Study finds power law scaling relationship between urban population and NO2 pollution
25 August 2013
A study by NASA scientists and their colleagues at Dalhousie University (Canada) and NOAA based on satellite data has found a significant correlation of surface nitrogen dioxide (NO2) with population in the three countries and one continent examined: United States (r = 0.71), Europe (r = 0.67), China (r = 0.69), and India (r = 0.59). These regions contain two-thirds of total global anthropogenic NOx emissions. NO2 is released primarily from combustion processes, such as traffic, is a short-lived atmospheric pollutant that serves as an air-quality indicator, and is itself a health concern.
Urban NO2 pollution, they found, like other urban properties, is a power law scaling function of the population size: NO2 concentration increases proportional to population raised to an exponent. (Even though larger cities are typically more energy efficient with lower per-capita emissions, more people still translates to more pollution.) The value of the exponent varies by region from 0.36 for India to 0.66 for China, reflecting regional differences in industrial development and per capita emissions. The study was published in the ACS journal Environmental Science & Technology.
The NO2 scaling laws investigated here have profound implications for air-quality management. For example, in a Chinese city of 10 million people, the average outdoor ambient NO2 concentrations are 100.66 = 4.6 times higher than in an average city of 1 million. This greater concentration occurs even though cities with higher populations have higher energy efficiency and, therefore, lower per capita NO2 emissions. For example, in China, the total NOx emissions from an urban area are a factor of 100.63 = 4.3 times lower from one larger average city of 10 million people compared to 10 smaller average cities with 1 million people each. The other regions that we examined exhibited smaller increases in NO2 pollution with population, reflecting a combination of emission controls and per capita fuel use.—Lamsal et al.
For example, a city of 1 million people in Europe experiences six times higher nitrogen dioxide pollution than an equally populated city of 1 million people in India, according to the research led by Lok Lamsal, of NASA’s Goddard Space Flight Center in Greenbelt, Md. The variation is a reflection of regional differences such as industrial development, per capita emissions and geography.
The researchers used tropospheric NO2 columns retrieved from the Ozone Monitoring Instrument (OMI) on NASA’s Aura satellite, which measures NO2 throughout the atmosphere in the afternoon around the world. They then used local scaling factors from a three-dimensional chemistry-transport model (GEOS-Chem) to relate the OMI NO2 columns to ground-level concentrations. The OMI-derived surface NO2 data are significantly correlated (r = 0.69) with in situ surface measurements.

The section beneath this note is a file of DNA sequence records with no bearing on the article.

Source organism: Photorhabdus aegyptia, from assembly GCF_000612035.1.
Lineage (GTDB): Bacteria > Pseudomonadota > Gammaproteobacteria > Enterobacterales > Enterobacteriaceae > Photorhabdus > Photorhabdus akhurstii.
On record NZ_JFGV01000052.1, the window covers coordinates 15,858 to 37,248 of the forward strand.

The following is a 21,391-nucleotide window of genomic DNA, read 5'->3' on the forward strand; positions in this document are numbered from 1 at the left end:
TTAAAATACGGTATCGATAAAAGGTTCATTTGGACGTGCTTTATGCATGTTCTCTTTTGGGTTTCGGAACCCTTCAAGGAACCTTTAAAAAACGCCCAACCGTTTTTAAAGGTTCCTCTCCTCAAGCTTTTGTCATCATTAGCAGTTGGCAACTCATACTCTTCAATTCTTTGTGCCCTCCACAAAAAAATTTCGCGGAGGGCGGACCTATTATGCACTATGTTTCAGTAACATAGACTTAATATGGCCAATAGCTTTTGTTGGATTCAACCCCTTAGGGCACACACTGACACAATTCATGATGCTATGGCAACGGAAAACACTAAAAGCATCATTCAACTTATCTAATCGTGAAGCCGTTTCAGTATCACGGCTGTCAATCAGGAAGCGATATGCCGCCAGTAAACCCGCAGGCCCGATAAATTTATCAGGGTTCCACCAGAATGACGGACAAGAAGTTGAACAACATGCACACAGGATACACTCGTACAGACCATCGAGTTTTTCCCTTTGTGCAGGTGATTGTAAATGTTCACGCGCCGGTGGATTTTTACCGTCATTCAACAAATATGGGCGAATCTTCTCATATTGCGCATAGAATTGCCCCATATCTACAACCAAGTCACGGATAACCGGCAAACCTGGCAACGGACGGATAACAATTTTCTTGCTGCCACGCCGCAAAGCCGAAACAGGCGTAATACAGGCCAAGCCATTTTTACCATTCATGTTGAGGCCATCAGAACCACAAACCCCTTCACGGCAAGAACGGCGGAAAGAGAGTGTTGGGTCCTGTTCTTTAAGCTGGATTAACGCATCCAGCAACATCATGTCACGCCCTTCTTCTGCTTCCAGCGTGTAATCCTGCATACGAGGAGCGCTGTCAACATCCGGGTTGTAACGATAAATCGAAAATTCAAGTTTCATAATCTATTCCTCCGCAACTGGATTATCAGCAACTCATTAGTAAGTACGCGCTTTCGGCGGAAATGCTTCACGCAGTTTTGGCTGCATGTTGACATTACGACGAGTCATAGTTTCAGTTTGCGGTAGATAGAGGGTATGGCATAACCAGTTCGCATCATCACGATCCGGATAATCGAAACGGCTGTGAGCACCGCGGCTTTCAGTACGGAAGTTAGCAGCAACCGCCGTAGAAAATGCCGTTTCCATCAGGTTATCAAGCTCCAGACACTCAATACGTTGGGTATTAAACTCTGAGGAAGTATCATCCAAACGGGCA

They selected 239 US, 757 European, 244 Chinese, and 265 Indian cities with population greater than 50,000; they excluded urban domains containing large power plants, identified as CO2 annual emissions >18 Tg for the year 2007, that could skew the results.
By overlaying pollution concentration with population density data, the researchers could examine the relationship.
Results across the different regions showed divergent NO2 surface concentrations in urban areas of 1 million people: 0.98 parts per billion (U.S.), 1.33 ppb (Europe), 0.68 ppb (China) and 0.23 ppb (India). The same regions saw various degrees of pollution increases in cities with population of 10 million people: 2.55 ppb (U.S.), 3.86 ppb (Europe), 3.13 ppb (China) and 0.53 ppb (India).
The contribution to air pollution from surface-level NO2 in each region more than doubled when cities increased in population from 1 million to 10 million people, although in China the increase was much larger, by about a factor of five.
Energy usage patterns and per capita emissions differ greatly between India and Europe. Despite large populations, Indian cities seem cleaner in terms of NO2 pollution than the study’s other regions.—Lok Lamsal, lead author
The researchers say that further investigation is needed in order to clarify the causes behind the regional differences.
L. N. Lamsal, R. V. Martin, D. D. Parrish, and N. A. Krotkov (2013) Scaling Relationship for NO2 Pollution and Urban Population Size: A Satellite Perspective. Environmental Science & Technology 47 (14), 7855-7861 doi: 10.1021/es400744g
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